My son took the 1978 Oldsmobile Cutlass I owned at the time to college in the fall of 1992. I told him that in cold weather to keep the tank full. Well, he didn’t heed my advice and left campus to run an errand on a very cold day, but only got a block off campus before the car sputtered and died. I had given him an AMOCO motor club membership. The wrecker driver thought it was the fuel pump, but my son didn’t have the money so he had the car towed back to campus. When he called me, I said that I thought that the gas line might be frozen and recommended that he purchase a can of gas line antifreeze at the store down the street. I told him to add the can to the tank and when the weather got above freezing to start the car. He was worried about the cost of the gas line antifreeze and I said it should be about a $1. A couple of days later, he called back and said he was able to start the car–it ran rather raggedly at first, but then settled down to a smooth idle. He filled the tank and then told me that I was wrong on the price of the gas line antifreeze–he got a can for 49 cents. Well, it turned out that one of his classmates had the same problem with a car. When my son mentioned that he should try the gas line antifreeze, this guy thought, instead of paying 49 he would try something else. He worked at the horse stable and thought if he threw some warm manure under the back of the car, it would melt the ice and he would save 49 cents. The only effect was that it made his car smell like horse poop.

I know what you mean. I hear people with a 3 year old car tell me that they don’t have the money for an oil change. I tell them that then they don’t have the money for a new or rebuilt engine OR a new car so they should do their best to keep this one running.

I have heard the same about people who buy a luxury car for status purposes. They don’t have enough money to pay for the gas and maintenance that it needs. Crazy. In regards to the OP, I drive a 1994 Geo Metro along with two pickups. The Metro as well as the pickups get fully synthetic oil. One of the pickups and the Metro have had some rust issues I have had to keep on top of. Metros are notorious for rusting out, destroying the car. This little car gets me around 55mpg and is plenty reliable. Sure, I wouldn’t want to get in a serious accident but the little car is pretty amazing for what it is. Everything is so simple and easy to maintain. I can even lift the entire tiny 3 cylinder engine by myself.

I have heard that many smaller/cheaper cars like Kia have a much lower resale value than others. This isn’t because the car is a bad car when new, but because the average person buying one has barely enough money to pay for the car, much less the maintenance. So, if you buy one new and take care of it, it will be a great car but the odds of getting a well-maintained used one is much less. The Geo was the same way. People viewed them as a disposable car or simple didn’t take care of them and made them that way. It seems to make sense that if you don’t have a ton of money, you should preserve and take care of what you have but their thinking is why they are in the situation they are in.

I repair and sell computers. People will bring one in and tell me “It is a good computer. I bought it from Wal-Mart.” The thing cost like $300 on sale and is running slow. My response is often something like “It is NOT a good computer as you bought it at Wal-Mart.” It is like the people who buy the cheapest stuff expect it to be top of the line for some reason. I get this in my sales. I was clearing out some old junk and sold them for $50 a piece. People actually called and asked if it came with a wireless mouse and keyboard as well as a flat screen monitor! The people who bring in the cheap stuff always expect it fixed for nothing. It is always far worse off and needs lots of work, partly because it was cheap junk and partly because the people smoked around it and everything is clogged with tar and nicotine.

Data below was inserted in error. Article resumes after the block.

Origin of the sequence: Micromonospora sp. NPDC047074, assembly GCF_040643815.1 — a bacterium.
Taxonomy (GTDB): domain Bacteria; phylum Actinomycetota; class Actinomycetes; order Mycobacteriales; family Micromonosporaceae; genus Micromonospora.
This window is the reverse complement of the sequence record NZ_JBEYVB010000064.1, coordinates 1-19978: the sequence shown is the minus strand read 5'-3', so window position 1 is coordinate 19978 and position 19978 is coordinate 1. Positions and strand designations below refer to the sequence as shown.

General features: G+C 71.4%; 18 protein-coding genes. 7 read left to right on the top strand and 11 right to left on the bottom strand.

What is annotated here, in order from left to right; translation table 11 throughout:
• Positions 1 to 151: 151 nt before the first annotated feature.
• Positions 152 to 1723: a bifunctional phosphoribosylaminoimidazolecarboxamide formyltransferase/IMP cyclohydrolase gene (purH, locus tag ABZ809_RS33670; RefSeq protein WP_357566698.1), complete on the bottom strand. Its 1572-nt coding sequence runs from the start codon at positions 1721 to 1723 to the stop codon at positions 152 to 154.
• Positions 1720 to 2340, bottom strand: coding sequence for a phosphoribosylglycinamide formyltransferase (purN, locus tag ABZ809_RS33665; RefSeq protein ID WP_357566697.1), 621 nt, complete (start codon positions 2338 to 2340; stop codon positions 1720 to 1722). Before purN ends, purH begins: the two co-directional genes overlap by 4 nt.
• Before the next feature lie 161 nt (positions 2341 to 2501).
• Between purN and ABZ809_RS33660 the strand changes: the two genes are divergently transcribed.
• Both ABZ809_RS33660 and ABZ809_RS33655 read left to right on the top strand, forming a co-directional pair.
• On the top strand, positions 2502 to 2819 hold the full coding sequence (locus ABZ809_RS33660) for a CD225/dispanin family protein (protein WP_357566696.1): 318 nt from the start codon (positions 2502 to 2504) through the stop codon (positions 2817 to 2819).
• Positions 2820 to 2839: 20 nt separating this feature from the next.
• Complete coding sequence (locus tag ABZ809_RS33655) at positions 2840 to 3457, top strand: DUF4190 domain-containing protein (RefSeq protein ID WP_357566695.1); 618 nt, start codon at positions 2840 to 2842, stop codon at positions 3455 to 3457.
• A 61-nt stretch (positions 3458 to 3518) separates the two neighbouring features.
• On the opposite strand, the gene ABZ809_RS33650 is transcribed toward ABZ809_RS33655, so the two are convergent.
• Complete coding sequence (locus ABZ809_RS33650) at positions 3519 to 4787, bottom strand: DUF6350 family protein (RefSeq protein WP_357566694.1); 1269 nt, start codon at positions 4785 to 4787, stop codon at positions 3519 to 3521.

The ones that always get me are the ones who bring in a computer bought on Black Friday or from Wal-Mart a week after they bought it and ask me how they can speed it up. I tell them what it would cost in parts and labor to speed it up, BUT that they would be better off to get another computer for less money than it would cost me to fix their cheapo as this well get them a better computer for less money. Anyway, people tell me it was such a great deal so they bought the cheapest one. I have to tell them it wasn’t a great deal as they will be essentially spending more money than they would have paid for a decent one from the start to either upgrade or replace the one they bought for cheap.

I have had people with a pretty nice computer not want to spend any money removing a virus as it had gotten a virus once before. They complain and tell me it is a terrible computer while all my tests show it if fine otherwise. To me, a computer is like a car. They need periodic work and people don’t seem to understand that. You cannot just run one forever and not have to do anything, otherwise the computer will stop functioning.

@ cwatkin

Well said, I know the Yugo earned some of its reputation, however I think a big part of why those cars were “junk” is many people who bought them treated them as a disposable car.

A dealer I worked for became a Yugo dealer back in the 80s (one of the first in the U.S. I think) and rumblings were that I might be the designated Yugo repair guy. I left right before this happened.

They sold those cars for 3995 brand new and people would complain about lack of power, noisy, tinny feel, not much road holding ability, etc, etc. What do they expect for a scrap price Econo-box?

Most dealers took those cars on for one reason; as a cheap car incentive to generate traffic onto the lot where the sales people could hopefully steer them into something much more expensive.

I always figured they sure would beat walking. Its akin to what Cwatkin said about people buying the cheapest computer they can find and then complaining about the perfomance.

Who remembers Honda’s beginnings in the US?

I seem to recall that the very first Hondas sold here were tiny, rust-prone, underpowered, no-frills POS vehicles which were considered barely better than a golf cart

As the Virginia Slims magazine ads used to say . . .

“You’ve come a long way, baby”